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#include <stdio.h>
#include <math.h>
#include <stdlib.h>

int main(void)
    char wunit[2]; // weight unit
    char hunit[2]; // height unit

    double weight, height;

    printf("Enter the body weight: ");
    scanf("%lf%s", &weight, &wunit); // input weight and unit eg. 150lb

    printf("Enter the height: "); 
    scanf("%lf%s", &height, &hunit); // input height and unit eg. 5.65 ft

    printf("The height unit: %s\n", hunit);
    printf("The weight unit: %s", wunit);

    return 0;

This code only prints out the height unit, and not the weight unit. What can I do to fix it?

share|improve this question
Instant buffer overflow... –  Kerrek SB Sep 23 '12 at 19:15
Quick question. If you're writing C code, why did you tag it C++? –  Luchian Grigore Sep 23 '12 at 19:15
printf expects strings output with %s to be null-terminated. Increase the length of the arrays to at least 3, and use scanf("%2s", hunit) to tell scanf not to read more than two characters. –  Anthony Burleigh Sep 23 '12 at 19:19
@AnthonyBurleigh are the safety functions standardized? I thought they were only a VC++ thing... learn something new I guess. –  WhozCraig Sep 23 '12 at 19:21
Why aren't you printing a \n after the weight? –  Keith Thompson Sep 23 '12 at 19:27

4 Answers 4

You aren't allowing much space for those two strings: only 2 char for each. Note that C strings also require space for a null-terminating character to mark the end of the string.

With the null-terminating character, your two strings can each only properly hold a single character. When you input e.g. "lb" and "ft", you're using data outside the bounds of your arrays. Change the size of your arrays to (at least) 3, and see if the code prints out both units correctly:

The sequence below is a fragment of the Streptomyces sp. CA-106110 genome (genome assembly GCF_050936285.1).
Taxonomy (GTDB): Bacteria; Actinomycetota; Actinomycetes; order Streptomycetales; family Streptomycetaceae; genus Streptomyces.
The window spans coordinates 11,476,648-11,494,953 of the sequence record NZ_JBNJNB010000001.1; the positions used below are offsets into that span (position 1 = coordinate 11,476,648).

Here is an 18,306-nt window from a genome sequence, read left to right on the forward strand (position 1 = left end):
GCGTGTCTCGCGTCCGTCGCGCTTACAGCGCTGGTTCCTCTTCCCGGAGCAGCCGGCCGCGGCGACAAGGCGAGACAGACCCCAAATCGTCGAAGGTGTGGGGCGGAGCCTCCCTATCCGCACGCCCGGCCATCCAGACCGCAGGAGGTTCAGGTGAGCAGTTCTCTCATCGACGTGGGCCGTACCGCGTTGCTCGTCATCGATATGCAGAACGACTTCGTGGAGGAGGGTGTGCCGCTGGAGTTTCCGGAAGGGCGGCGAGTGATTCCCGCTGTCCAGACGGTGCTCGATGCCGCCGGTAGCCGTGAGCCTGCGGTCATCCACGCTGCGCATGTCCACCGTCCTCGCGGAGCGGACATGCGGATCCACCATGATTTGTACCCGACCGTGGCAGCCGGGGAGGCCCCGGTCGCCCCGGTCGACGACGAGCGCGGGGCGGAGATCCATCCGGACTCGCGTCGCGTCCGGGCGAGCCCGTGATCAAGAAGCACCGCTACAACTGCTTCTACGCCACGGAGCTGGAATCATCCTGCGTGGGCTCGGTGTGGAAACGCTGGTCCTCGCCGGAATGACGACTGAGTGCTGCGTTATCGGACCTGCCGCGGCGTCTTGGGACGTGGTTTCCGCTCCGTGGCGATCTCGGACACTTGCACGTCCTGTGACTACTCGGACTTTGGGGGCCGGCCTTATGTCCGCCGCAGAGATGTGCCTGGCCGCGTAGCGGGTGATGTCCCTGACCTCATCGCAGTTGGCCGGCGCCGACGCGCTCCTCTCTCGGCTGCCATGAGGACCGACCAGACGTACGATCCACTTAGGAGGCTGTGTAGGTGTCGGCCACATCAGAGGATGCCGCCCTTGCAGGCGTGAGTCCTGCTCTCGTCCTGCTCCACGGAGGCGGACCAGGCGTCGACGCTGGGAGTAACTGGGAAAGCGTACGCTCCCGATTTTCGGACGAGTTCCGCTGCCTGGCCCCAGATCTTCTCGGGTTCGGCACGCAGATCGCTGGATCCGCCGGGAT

char wunit[3]; // weight unit
char hunit[3]; // height unit

Your code works fine for me with larger arrays.

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You are missing a \n in the last printf() statement, and since stdout is probably buffered, it is only written to the screen at end-of-line.

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Yours is the only one that answered the question asked ... but you ought to address the other bugs as well. –  Jim Balter Sep 23 '12 at 20:11

Using %s in scanfis always a bad idea, for the same reason that gets is always a bad idea. You must specify a fixed buffer size; yours, of 2, is absurdly small, but more generally, you cannot control how many characters will be in the input stream, so your program will be susceptible to buffer overflow.

Some ways to fix this:

  • Prefix %s with some length, i.e. "%2s". This will put a maximum length on the amount of characters copied.

  • Use fgets to read the whole line into a string buffer (with some arbitrary maximum), then you have some bounds to the value you wish to read with %s. You can even use sscanf to do it.

  • Use something like readline which will allocate arbitrary amounts of characters to read the line.

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Because you're trying to but a two character string inside a 2 character array. Strings should always end with '\0', so you should do:

char wunit[3]; // weight unit
char hunit[3]; // height unit

For example, the wunit array would have: ['l', 'b', 0]

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